Health minister 'handcuffed' during Ornge scandal
Deb Matthews says rules prevented immediate action in air ambulance controversy
Ontario's embattled health minister told a special committee Wednesday she was "handcuffed" by rules that prevented her from acting sooner to stop the waste of taxpayer dollars at Ornge.
Deb Matthews and her deputy minister, Saad Rafi, came under heavy opposition fire during the committee into the government's handling of the troubled air ambulance service.
Both Progressive Conservatives and New Democrats questioned how the government could have taken months to act, given the clear problems discovered by the auditor general in a draft report handed to the ministry last fall.
Matthews argued Wednesday that because Ornge was a federally registered charity, she didn't have the authority to intervene, nor could she act in the face of the previous performance agreement with Ornge.
"I was really handcuffed, I could not take the kind of action that I think the public expected me to be able to take," Matthews said.
Matthews was at a loss, however, to explain how exactly she managed to get Ornge's board to resign just a few months later, and attributed the board's decision to voluntarily step aside to "significant pressure" from the media, the auditor and herself.
"I made it very, very clear that it was time for them to start co-operating with the auditor general and with the ministry staff," she said.
"I think they knew that the minute they released that compensation information the house of cards would fall, and that's exactly what happened."
Deputy minister defends Matthews
Rafi also defended Matthews for failing to act immediately after the auditor general briefed ministry officials on a draft of his damning report during the election.
"It was my judgment…not knowing the outcome (of the election), that this was not something to share," Rafi told the committee.
"There's a heightened sense of confidentiality during the writ period, particularly for audit documents."
Matthews said she became aware of the issues at Ornge after the election, and acted as promptly as she could given that she never saw a draft report until after she was re-appointed as health minister.
She had previously said she had been too busy campaigning for the Oct. 6 election to act on the report when her office received it last September, and that she hadn't seen the report until December, when the auditor complained he was being stonewalled by Ornge.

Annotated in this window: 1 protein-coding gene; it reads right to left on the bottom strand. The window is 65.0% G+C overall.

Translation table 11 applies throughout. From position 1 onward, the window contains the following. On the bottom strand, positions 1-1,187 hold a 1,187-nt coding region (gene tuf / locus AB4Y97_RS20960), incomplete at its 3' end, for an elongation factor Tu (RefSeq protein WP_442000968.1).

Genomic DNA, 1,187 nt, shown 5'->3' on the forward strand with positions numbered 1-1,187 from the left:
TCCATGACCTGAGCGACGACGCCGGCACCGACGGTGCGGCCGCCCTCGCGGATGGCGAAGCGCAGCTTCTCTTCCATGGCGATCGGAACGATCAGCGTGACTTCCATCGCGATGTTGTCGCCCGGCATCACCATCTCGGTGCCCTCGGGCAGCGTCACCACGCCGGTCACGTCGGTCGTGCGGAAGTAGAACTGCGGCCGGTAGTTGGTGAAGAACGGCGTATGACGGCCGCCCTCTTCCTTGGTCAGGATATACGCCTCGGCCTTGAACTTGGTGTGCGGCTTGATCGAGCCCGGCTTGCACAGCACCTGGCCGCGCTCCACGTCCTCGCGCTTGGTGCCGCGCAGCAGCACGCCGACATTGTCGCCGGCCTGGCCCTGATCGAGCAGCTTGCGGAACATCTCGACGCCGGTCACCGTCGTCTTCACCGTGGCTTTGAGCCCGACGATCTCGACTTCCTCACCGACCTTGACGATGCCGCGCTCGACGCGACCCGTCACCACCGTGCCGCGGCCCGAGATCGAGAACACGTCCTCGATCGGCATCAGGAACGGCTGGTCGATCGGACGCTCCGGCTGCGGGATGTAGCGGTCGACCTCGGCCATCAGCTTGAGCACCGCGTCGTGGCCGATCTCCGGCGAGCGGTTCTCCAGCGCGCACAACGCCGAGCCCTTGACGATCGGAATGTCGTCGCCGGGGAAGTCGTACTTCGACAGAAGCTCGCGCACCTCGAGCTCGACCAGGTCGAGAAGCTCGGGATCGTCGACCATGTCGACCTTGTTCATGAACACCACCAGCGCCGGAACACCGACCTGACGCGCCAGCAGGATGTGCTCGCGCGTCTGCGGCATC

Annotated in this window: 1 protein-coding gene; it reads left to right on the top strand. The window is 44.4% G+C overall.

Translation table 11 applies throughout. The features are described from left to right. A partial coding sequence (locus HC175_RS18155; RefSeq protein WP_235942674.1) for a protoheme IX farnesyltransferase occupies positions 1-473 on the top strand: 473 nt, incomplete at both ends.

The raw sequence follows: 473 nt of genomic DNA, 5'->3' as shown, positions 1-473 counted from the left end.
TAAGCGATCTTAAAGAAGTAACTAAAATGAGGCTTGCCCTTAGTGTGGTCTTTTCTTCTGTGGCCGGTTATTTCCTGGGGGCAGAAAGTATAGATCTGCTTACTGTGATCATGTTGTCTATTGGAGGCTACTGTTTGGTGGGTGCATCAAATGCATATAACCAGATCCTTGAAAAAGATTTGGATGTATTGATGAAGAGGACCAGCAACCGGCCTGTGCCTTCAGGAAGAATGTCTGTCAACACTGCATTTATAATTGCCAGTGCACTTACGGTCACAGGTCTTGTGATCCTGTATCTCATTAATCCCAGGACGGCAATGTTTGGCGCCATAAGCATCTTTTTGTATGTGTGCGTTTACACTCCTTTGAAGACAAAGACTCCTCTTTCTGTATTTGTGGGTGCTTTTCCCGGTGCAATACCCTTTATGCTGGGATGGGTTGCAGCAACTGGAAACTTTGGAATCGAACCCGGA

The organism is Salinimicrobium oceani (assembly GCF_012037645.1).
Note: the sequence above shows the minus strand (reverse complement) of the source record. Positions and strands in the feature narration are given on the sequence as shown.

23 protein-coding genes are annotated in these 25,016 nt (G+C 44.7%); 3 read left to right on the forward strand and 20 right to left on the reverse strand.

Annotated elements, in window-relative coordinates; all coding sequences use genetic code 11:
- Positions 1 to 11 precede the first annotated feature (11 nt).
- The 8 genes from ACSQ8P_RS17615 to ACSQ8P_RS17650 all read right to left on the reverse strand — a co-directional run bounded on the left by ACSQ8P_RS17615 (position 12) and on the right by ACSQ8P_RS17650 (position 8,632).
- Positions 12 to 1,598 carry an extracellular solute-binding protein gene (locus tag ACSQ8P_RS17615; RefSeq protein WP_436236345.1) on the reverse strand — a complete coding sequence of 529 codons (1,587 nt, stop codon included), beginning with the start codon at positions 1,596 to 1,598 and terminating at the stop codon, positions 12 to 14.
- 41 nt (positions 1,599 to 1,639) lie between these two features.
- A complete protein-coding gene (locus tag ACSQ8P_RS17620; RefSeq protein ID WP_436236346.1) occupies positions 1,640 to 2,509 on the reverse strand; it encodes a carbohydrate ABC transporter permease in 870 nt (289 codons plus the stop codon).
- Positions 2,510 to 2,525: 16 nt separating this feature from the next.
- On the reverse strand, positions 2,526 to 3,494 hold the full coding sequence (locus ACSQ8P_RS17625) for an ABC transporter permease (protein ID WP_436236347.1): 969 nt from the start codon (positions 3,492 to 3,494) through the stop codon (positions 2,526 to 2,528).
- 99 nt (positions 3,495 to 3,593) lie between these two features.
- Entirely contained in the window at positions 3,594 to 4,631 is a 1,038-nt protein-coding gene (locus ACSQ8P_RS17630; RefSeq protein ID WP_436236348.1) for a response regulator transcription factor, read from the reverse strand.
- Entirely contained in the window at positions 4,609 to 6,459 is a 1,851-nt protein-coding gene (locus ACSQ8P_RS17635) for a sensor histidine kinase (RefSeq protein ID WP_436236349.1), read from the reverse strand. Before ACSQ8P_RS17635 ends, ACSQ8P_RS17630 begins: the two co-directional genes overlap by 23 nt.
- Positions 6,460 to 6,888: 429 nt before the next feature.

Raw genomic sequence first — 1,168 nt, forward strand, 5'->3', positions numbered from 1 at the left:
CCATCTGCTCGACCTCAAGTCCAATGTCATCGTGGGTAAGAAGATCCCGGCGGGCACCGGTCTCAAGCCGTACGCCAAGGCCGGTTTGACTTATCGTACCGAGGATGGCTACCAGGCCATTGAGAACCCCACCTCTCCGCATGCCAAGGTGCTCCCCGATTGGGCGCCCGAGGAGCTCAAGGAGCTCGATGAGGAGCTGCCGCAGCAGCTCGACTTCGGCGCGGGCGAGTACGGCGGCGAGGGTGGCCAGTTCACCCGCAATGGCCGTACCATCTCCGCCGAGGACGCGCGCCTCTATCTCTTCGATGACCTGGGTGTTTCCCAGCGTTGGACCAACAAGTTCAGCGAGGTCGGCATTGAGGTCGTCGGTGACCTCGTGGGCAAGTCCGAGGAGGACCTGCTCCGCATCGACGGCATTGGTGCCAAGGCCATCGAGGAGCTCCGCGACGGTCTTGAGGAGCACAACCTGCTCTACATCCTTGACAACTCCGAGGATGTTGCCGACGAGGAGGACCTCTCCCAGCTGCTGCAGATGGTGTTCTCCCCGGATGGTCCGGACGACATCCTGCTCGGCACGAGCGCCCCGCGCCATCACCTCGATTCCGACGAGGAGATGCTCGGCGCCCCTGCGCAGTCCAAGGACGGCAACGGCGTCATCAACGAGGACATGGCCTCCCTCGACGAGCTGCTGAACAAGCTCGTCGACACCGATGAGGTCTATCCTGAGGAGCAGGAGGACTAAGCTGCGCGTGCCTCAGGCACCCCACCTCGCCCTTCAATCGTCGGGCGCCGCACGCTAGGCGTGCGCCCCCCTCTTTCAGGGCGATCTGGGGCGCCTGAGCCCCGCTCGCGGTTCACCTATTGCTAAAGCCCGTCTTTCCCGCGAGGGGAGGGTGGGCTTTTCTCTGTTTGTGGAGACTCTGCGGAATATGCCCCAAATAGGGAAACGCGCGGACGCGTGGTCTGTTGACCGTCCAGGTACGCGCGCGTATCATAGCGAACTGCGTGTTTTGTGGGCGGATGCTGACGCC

His scathing report, released this month, found the government gave Ornge $700 million over five years with virtually no oversight of how the money was spent.
Despite numerous red flags, the government failed to monitor the agency as it used the money to make "questionable" business deals, the auditor said.
The opposition has been calling for Matthews' resignation for weeks, and both parties said Wednesday they were disappointed with the lack of real information to come out of the hearings.
Explanations don't 'hold water'
"I've heard about five different things in the course of this hearing as to why the minister couldn't intervene and frankly, none of them hold water," Progressive Conservative Frank Klees said afterwards.
"There was a great deal of authority in the original performance agreement that allowed the Ministry of Health to oversee, to hold accountable, and as the ministry eventually admitted, they could simply stop funding if there was not a willingness to co-operate on the part of Ornge executives.
"I can tell you, they would have had their attention very quickly."
New Democrat France Gelinas said she didn't feel the government was being completely forthcoming.
"There's big holes in the story. It's completely out of character with the way the Ministry of Health usually functions," Gelinas said.
"There were some bigger pressures at place in this issue and they're not telling us what it was."
Ornge is currently under a police probe and subject to new legislation the Liberals say will bring more oversight to the agency.